Evening Elk Eco-Tours
Cataloochee Valley Tours
5:15 PM to 9:15 PM
Call 828-450-7985 or
The tour lasts approximately 4 hours. If you are staying locally in Waynesville or Maggie Valley, your naturalist guide will pick you up at your hotel or inn, otherwise we arrange for a convenient meeting location.
This tour explores the natural and cultural history of Cataloochee Valley and the Great Smoky Mountains National Park, with an emphasis on the elk reintroduction.
Your guide will lead you on a 1/2 mile round-trip hike that requires crossing a narrow log footbridge over a creek. On this hike you will discover the how, when, where and why the elk were reintroduced to the Smokies. The trail is somewhat rocky, wide with a slight incline and sometimes wet. We recommend wearing comfortable closed toe shoes.
You will enjoy refreshments along with time for wildlife viewing and then capping the evening off with the sunset overlooking the beautiful Great Smoky Mountains.
Tours operate rain or shine.
Visit cataloocheevalleytours.com for more information.
Park Cautions Visitors on How to Safely View Elk
Great Smoky Mountains National Park officials remind park visitors to exercise caution as they view and photograph elk so that both the animals and themselves are protected. Elk are currently entering the fall breeding season, known as the rut. During this time period, from September 1 through October 31, fields in Cataloochee and Oconaluftee are closed to all use. Even if the elk are not present, people are not allowed to walk into the fields.
During the rut, male elk make bugling calls to challenge other bulls and attract cows. Dominant bulls use the fields to gather and breed with harems of up to 20 cows. Bull elk actively defend their territory by charging and sparring with competitors using their antlers to intimidate and spar with other males. Encroaching too close may lead a bull to perceive you or your vehicle as a threat causing them to charge.
Kellie Pickler to Headline Cherokee Indian Fair
Tue., Oct. 7 from 5 p.m. to 10 p.m.
Wed. - Fri., Oct. 8 - 10 from 11 a.m. to 10 p.m.
Sat., Oct. 11 from 11 a.m. to 11 p.m.
In keeping with this year’s theme “Cherokee People: Our Legends and Tales,” “Elder’s Day” will be held Oct. 9. Fairgoers 59 years of age or older will be admitted free and treated to lunch beginning at 11:30 a.m. Activities for the elders will include bingo, square dancing, concerts by Robert Wolfe and Soco Creek and a corn hole tournament.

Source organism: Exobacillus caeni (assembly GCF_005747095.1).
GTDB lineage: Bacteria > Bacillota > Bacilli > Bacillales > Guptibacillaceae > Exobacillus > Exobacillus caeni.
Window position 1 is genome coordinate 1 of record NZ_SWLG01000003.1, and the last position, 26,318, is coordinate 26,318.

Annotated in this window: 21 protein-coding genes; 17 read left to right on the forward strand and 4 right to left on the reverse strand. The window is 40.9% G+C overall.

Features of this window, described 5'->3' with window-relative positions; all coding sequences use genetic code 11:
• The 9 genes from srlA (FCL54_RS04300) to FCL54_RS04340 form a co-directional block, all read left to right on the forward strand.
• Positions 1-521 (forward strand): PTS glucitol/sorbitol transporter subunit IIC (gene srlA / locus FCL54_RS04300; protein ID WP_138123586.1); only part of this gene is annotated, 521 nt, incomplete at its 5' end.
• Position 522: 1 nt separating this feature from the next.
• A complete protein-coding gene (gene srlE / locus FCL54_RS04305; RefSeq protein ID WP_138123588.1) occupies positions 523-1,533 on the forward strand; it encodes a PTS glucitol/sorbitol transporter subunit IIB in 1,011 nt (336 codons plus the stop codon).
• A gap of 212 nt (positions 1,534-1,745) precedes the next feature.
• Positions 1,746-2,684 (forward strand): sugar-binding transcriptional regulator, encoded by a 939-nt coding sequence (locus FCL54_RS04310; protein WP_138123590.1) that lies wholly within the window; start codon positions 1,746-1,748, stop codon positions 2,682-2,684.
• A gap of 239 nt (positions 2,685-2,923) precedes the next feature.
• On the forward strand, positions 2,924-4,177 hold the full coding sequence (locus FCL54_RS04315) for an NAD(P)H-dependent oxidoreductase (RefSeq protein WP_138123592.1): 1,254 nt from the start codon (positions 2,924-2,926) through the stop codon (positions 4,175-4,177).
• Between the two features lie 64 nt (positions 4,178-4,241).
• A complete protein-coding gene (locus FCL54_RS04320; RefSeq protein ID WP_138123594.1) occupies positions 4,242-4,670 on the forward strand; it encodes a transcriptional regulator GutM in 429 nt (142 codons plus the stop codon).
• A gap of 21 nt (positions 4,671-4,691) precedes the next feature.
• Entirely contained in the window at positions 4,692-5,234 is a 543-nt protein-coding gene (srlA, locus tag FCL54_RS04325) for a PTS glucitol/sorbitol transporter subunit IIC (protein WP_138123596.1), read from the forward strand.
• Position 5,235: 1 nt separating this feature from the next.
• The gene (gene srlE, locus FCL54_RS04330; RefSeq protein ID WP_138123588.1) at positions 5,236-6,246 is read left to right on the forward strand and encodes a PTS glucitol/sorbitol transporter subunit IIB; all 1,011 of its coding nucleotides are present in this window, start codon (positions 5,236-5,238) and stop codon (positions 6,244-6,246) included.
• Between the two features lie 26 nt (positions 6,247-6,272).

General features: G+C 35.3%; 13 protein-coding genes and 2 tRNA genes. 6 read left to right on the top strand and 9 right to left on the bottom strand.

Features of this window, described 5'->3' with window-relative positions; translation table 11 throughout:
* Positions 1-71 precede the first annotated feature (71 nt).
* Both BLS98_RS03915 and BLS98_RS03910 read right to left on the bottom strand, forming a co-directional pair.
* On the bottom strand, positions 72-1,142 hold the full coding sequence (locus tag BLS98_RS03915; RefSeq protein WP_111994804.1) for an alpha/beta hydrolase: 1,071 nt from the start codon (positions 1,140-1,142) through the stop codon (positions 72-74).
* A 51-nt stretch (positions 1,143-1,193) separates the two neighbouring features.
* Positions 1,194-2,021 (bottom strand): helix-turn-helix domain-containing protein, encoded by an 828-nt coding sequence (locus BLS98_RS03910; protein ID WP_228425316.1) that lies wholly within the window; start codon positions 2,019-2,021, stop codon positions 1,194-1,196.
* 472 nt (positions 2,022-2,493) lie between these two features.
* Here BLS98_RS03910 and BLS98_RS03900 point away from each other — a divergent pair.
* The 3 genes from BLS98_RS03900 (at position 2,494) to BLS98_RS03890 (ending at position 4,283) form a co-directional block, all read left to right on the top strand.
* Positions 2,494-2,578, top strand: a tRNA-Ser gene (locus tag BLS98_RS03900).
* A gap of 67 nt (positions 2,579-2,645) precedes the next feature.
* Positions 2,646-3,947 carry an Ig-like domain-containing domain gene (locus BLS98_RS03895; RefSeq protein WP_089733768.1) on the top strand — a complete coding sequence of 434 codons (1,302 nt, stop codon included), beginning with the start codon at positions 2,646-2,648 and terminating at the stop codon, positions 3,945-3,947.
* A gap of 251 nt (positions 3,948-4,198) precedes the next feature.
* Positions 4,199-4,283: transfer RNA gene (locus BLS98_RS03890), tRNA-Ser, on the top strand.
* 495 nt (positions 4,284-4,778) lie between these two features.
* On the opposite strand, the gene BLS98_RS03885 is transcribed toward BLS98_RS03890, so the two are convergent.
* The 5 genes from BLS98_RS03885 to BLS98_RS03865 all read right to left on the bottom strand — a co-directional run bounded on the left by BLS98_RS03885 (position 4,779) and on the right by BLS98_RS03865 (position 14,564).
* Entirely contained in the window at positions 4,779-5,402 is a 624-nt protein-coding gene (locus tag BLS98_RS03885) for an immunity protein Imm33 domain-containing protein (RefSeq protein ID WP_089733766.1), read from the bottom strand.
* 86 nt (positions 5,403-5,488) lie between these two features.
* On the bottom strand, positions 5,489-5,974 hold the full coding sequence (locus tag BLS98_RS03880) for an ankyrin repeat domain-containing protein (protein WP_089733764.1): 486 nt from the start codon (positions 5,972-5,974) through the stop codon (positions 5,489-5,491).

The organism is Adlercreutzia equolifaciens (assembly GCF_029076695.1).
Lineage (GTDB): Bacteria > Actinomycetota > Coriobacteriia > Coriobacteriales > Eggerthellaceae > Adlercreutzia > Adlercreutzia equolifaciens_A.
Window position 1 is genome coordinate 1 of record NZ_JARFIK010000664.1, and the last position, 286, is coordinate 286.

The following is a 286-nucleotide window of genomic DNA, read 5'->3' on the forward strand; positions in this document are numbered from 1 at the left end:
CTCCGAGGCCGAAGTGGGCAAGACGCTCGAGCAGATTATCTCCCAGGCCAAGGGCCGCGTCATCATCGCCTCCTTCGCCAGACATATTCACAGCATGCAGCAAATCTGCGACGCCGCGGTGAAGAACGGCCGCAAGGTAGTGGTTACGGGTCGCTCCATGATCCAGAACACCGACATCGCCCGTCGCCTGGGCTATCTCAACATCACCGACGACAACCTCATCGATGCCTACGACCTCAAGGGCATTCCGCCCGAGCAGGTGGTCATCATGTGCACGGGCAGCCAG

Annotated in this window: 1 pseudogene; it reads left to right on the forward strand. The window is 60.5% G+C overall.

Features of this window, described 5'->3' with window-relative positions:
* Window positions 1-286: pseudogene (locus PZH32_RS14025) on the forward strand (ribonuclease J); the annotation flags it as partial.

The fair’s exhibit halls will be teeming with displays from agricultural, the local community, foods and crafts, veterans’ remembrance groups and Qualla Arts and Crafts Cooperative contest entries. In addition to nonstop carnival rides. There will be a fireworks show on Sat. Oct.11. Two men’s stickball games are on tap Oct. 9, along with the Junior Miss Cherokee pageant and the second round of Cherokee Idol hosted by Chris Watty.
For further information, visitcherokeenc.com/events/detail/cherokee-indian-fair/
In addition to the fair, the 8th Annual Trail of Tears Memorial Walk takes place Sat. Oct. 11 at 9:30 a.m. Hosted by the Cherokee Historical Association, the walk will begin at the Cherokee Historical Association building, 564 Tsali Blvd., Cherokee. Registration fee is $10. Walkers 12 and under are free. For information: (828) 497-2111.
The Eastern Band of Cherokee Indians is a sovereign nation with more than 14,000 enrolled members and is the only federally recognized Native American tribe in North Carolina. The Eastern Band of Cherokee makes its home on the 56,600-acre Qualla Boundary in five Western North Carolina counties about an hour west of Asheville, NC and at the southern entrance to the Great Smoky Mountains National Park.
41st Annual Folk School Fall Festival 2014: Oct 4 & 5
Celebrate our rich Appalachian heritage at Fall Festival. Over 200 fine craft vendors will display their work for sale. Musicians and dancers will grace the two stages with lively performances. Children's activities and delicious Festival food make this event fun for the whole family! Join us October 4 & 5 from 10 a.m. to 5 p.m. Daily admission: $5 for adults, $3 for ages 12-17, and free for children under 12.
North Carolina's Great Smoky Mountains
Smoky Mountain Host is located in Western North Carolina in the Great Smoky Mountains. Smoky Mountain Host provides Western North Carolina travel guides, family travel activities, and attractions in Clay, Cherokee, Graham, Haywood, Jackson, Macon, and Swain Counties as well as the Eastern Band of the Cherokee Nation.
Plan your family vacation, romantic getaway, destination wedding, or a day in the wilderness with Smoky Mountain Host. You will find lodging that fits your style and budget, shops that sell everything from souvenirs to exquisite mountain crafts, and exciting outdoor adventures for everyone in the family.
Our Western North Carolina attractions include Great Smoky Mountain Railroad, The Factory, Nantahala Outdoor Center, Harrah's Casino, Oconaluftee Indian Village, John C. Campbell Folk School, Gem Mining, Golfing, Horseback Riding, Mountain Biking, Canoeing/Rafting, Snow Skiing, and Arts & Theatre. These are just a few of the adventures awaiting for you in Western North Carolina.
This website and our FREE travel guide provides information on Western North Carolina, Great Smoky Mountain National Park, and Waterfalls. Communities in Western North Carolina include Andrews, Asheville, Balsam, Brasstwon, Bryson City, Candler, Cashiers, Cherokee, Cullowhee, Dillsboro, Fontana Dam, Franklin, Hayesville, Highlands, Maggie Valley, Murphy, Nantahala, Otto, Robbinsville, Scaly Mountain, Sylva, Waynesville, and Whittier.